dignity, gather to play tute or brisque, card games similar
to trumps and whist but requiring a 36-card baraja deck that has swords and trees as suits instead of spades and clubs.

Today, if you need a liquor license in Ibiza -- an Estrapulos has to
approve it. If you want to open a nightclub -- Don Manuel has to have a
piece.

He sat in a corner, reading El Pais and drinking red wine.
Several younger men, lesser members of the Estrapulos clan, sat around the
patriarch. They chewed cigars and looked like they were wanting to be told
what to do. Periodically, a waiter would carry over a phone and plug it
into the jack next to Don Manuel's table so he could make or take a
call.

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"Let's just apologize and get this over with," Chris suggested.
"I'll say sorry, and you use your Spanish."

"Pardon us, sir, for a little
moment," I said in the best Spanish I could muster. "But my friend has to
your daughter's daughter, made a --" I didn't know how to go on.

I
touched my midsection.

Don Manuel studied Chris and then pounded the
table. "She has been impregnated?"

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"NO!" I almost shouted. "No. With
teeth. It was achieved with teeth. I deliver many apologies and regrets, to your
person, and the person of your daughter's daughter --"

"Of what is he
talking?" asked one of Don Manuel's cronies.

Don Manuel shook his head. "Of that, I have no knowledge."


Driving back to the house, we were blinded by the dazzling
Mediterranean sun and choked by the dry, suffocating heat. It was a kind of
heat I had never experienced in Los Angeles, surpassing even a hot San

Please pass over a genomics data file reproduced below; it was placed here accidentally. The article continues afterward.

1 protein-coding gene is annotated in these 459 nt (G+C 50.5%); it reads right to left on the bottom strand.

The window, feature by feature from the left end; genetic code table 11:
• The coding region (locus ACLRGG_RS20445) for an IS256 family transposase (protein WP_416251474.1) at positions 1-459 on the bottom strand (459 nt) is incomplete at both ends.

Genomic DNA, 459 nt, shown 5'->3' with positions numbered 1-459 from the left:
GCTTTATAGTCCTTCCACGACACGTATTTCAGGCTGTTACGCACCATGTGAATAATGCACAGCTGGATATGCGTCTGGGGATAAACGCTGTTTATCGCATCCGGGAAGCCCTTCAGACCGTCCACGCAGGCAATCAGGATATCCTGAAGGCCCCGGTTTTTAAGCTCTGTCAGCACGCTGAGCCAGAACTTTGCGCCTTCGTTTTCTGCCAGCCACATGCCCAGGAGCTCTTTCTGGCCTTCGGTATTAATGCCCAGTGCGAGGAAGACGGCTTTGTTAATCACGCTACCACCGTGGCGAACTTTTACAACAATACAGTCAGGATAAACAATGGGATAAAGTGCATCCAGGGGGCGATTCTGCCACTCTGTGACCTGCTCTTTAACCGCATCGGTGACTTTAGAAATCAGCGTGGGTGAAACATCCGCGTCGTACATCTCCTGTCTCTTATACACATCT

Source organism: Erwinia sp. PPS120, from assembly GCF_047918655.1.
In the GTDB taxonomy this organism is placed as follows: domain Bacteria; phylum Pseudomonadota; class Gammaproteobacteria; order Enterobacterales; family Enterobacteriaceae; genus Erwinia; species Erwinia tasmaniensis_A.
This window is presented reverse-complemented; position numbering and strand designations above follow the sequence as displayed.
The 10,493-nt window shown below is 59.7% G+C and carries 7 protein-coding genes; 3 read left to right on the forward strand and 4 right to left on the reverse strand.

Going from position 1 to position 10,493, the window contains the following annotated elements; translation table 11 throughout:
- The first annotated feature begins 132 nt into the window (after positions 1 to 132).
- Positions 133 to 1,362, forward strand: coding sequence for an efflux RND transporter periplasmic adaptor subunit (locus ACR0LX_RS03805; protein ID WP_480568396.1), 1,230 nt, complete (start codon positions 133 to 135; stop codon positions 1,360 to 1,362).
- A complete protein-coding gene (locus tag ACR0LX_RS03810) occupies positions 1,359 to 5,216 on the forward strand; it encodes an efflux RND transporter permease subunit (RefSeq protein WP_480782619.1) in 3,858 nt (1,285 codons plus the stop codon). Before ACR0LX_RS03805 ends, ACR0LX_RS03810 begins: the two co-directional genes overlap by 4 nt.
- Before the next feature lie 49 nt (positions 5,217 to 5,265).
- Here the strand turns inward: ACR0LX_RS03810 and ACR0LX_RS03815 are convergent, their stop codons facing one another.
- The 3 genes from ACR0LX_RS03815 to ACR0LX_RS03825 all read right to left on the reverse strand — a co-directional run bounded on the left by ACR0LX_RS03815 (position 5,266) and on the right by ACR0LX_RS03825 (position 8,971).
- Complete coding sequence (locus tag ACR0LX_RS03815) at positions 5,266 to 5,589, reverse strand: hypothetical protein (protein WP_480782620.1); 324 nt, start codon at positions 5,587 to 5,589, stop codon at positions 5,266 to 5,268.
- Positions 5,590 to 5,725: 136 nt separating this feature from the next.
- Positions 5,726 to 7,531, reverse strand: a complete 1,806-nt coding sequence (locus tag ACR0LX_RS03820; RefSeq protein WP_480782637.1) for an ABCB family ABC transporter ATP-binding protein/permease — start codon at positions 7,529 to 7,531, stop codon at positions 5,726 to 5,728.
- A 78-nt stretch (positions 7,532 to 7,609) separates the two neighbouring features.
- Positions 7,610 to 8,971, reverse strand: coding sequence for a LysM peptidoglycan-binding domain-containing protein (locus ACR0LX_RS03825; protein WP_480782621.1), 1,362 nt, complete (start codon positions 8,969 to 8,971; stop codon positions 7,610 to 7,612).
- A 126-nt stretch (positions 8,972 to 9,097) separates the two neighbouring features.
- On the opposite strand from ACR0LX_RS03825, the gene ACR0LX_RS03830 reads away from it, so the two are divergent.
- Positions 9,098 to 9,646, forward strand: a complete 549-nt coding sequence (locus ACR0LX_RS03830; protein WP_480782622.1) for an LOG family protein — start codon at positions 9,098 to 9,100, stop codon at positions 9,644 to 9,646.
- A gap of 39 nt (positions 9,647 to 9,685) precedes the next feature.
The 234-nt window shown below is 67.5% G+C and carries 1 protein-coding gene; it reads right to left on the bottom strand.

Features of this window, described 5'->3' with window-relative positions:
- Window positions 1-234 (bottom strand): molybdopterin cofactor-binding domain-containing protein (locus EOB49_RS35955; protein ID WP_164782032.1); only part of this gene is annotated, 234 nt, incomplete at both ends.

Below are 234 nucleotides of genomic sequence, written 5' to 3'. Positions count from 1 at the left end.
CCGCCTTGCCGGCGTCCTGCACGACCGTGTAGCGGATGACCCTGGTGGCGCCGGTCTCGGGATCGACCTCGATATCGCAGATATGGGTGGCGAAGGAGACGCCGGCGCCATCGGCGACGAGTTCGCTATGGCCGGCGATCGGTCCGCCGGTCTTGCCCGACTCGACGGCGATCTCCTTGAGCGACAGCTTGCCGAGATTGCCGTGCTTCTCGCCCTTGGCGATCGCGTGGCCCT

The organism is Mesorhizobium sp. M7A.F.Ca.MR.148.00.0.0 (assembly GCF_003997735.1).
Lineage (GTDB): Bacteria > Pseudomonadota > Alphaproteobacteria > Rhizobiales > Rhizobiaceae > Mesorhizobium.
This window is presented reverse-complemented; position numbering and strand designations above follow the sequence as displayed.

Fernando Valley afternoon. This was African heat; Saharan in intensity.

We drove along narrow, curved roads and over steep hills -- hills like
beige hippopotamuses -- where cars passed each other recklessly. This was despite the
roadside evidence that passing blind could be fatal: I counted seven
stripped car hulks along the potholed way. The flora resembled that of
California's coastline. There were even black scars in the hills where brush
fires had burned the chaparral.

Silka had left a note tacked to the front
door: "Went to San Carlos." I dropped Chris off and took off after
her.


The San Carlos Hippy Market is a bazaar sprawled over the expansive Las Dalias paella restaurant and two adjacent lots. The dusty blue, red and
orange caravan tents, blaring Pink Floyd and a pungent incense odor, suggest a
black market where anything, illicit or otherwise, can be had: gold
dubloons, bricks of hashish or AK-47s. Actually in the offing at this flea
market are boutique goods and local bric-a-brac in an exotic setting. In
between hanging plants and racks of tie-dyed clothing, German and Dutch
tourists fingered overpriced silver earrings and little twisty-bags of
cinnamon, or posed while local artists sketched their caricatures in charcoal. Silka, wearing
wraparound Persol shades that gave her a Schwarzenegger-like stolidity,
had stopped at a store selling leather goods. She was trying on a vest.

"We apologized," I told her.

"Did he apologize to Isabella?"

"Uh -- no, not actually her." I touched a red leather jacket.

A Spanish
version of Procol Harem's "A Lighter Shade of Pale" was playing: Tropizei las luzes fandango. Silka strolled to the next stall. "Then
everything's not yet OK." I bought some puka shells.


Ibiza is the only place in the world where the sun doesn't set. Instead,
at around 8:30 every summer night, the sun explodes. Just as it
touches the horizon, our nearest star detonates, dispersing a gaudy pink and